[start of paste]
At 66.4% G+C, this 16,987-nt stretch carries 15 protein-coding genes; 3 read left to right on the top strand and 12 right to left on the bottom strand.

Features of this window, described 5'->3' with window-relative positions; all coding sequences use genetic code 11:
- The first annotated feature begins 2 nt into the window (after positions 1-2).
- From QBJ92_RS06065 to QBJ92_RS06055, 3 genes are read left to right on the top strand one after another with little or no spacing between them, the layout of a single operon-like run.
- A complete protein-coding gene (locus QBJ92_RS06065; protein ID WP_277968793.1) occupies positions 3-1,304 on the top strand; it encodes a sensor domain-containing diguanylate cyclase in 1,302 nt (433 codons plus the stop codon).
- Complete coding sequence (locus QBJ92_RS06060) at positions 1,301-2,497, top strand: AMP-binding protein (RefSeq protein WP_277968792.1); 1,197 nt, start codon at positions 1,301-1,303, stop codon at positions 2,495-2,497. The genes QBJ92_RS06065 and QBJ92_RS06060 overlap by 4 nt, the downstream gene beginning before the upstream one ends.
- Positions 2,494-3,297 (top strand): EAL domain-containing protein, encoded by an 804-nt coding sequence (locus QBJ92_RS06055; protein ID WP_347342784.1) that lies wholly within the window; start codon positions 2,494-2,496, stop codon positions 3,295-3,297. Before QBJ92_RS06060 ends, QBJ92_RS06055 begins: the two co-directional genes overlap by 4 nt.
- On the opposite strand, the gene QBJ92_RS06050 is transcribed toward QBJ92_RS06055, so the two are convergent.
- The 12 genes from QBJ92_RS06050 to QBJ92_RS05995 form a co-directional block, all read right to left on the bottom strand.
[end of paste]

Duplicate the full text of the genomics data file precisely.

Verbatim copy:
At 66.4% G+C, this 16,987-nt stretch carries 15 protein-coding genes; 3 read left to right on the top strand and 12 right to left on the bottom strand.

Features of this window, described 5'->3' with window-relative positions; all coding sequences use genetic code 11:
- The first annotated feature begins 2 nt into the window (after positions 1-2).
- From QBJ92_RS06065 to QBJ92_RS06055, 3 genes are read left to right on the top strand one after another with little or no spacing between them, the layout of a single operon-like run.
- A complete protein-coding gene (locus QBJ92_RS06065; protein ID WP_277968793.1) occupies positions 3-1,304 on the top strand; it encodes a sensor domain-containing diguanylate cyclase in 1,302 nt (433 codons plus the stop codon).
- Complete coding sequence (locus QBJ92_RS06060) at positions 1,301-2,497, top strand: AMP-binding protein (RefSeq protein WP_277968792.1); 1,197 nt, start codon at positions 1,301-1,303, stop codon at positions 2,495-2,497. The genes QBJ92_RS06065 and QBJ92_RS06060 overlap by 4 nt, the downstream gene beginning before the upstream one ends.
- Positions 2,494-3,297 (top strand): EAL domain-containing protein, encoded by an 804-nt coding sequence (locus QBJ92_RS06055; protein ID WP_347342784.1) that lies wholly within the window; start codon positions 2,494-2,496, stop codon positions 3,295-3,297. Before QBJ92_RS06060 ends, QBJ92_RS06055 begins: the two co-directional genes overlap by 4 nt.
- On the opposite strand, the gene QBJ92_RS06050 is transcribed toward QBJ92_RS06055, so the two are convergent.
- The 12 genes from QBJ92_RS06050 to QBJ92_RS05995 form a co-directional block, all read right to left on the bottom strand.